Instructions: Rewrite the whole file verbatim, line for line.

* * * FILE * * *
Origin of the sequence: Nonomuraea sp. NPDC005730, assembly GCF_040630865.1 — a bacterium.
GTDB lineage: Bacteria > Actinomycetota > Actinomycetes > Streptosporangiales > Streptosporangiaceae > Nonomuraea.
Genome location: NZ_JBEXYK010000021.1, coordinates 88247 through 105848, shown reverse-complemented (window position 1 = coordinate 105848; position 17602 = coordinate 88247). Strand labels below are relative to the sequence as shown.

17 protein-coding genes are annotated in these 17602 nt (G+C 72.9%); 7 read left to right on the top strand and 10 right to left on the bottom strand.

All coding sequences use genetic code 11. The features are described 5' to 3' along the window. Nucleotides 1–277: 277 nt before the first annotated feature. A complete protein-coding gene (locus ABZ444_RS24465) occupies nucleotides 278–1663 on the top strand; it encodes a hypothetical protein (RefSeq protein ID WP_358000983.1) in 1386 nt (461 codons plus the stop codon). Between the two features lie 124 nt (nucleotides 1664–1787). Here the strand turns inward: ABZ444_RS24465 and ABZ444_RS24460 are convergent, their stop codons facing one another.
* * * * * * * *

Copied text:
Origin of the sequence: Nonomuraea sp. NPDC005730, assembly GCF_040630865.1 — a bacterium.
GTDB lineage: Bacteria > Actinomycetota > Actinomycetes > Streptosporangiales > Streptosporangiaceae > Nonomuraea.
Genome location: NZ_JBEXYK010000021.1, coordinates 88247 through 105848, shown reverse-complemented (window position 1 = coordinate 105848; position 17602 = coordinate 88247). Strand labels below are relative to the sequence as shown.

17 protein-coding genes are annotated in these 17602 nt (G+C 72.9%); 7 read left to right on the top strand and 10 right to left on the bottom strand.

All coding sequences use genetic code 11. The features are described 5' to 3' along the window. Nucleotides 1–277: 277 nt before the first annotated feature. A complete protein-coding gene (locus ABZ444_RS24465) occupies nucleotides 278–1663 on the top strand; it encodes a hypothetical protein (RefSeq protein ID WP_358000983.1) in 1386 nt (461 codons plus the stop codon). Between the two features lie 124 nt (nucleotides 1664–1787). Here the strand turns inward: ABZ444_RS24465 and ABZ444_RS24460 are convergent, their stop codons facing one another.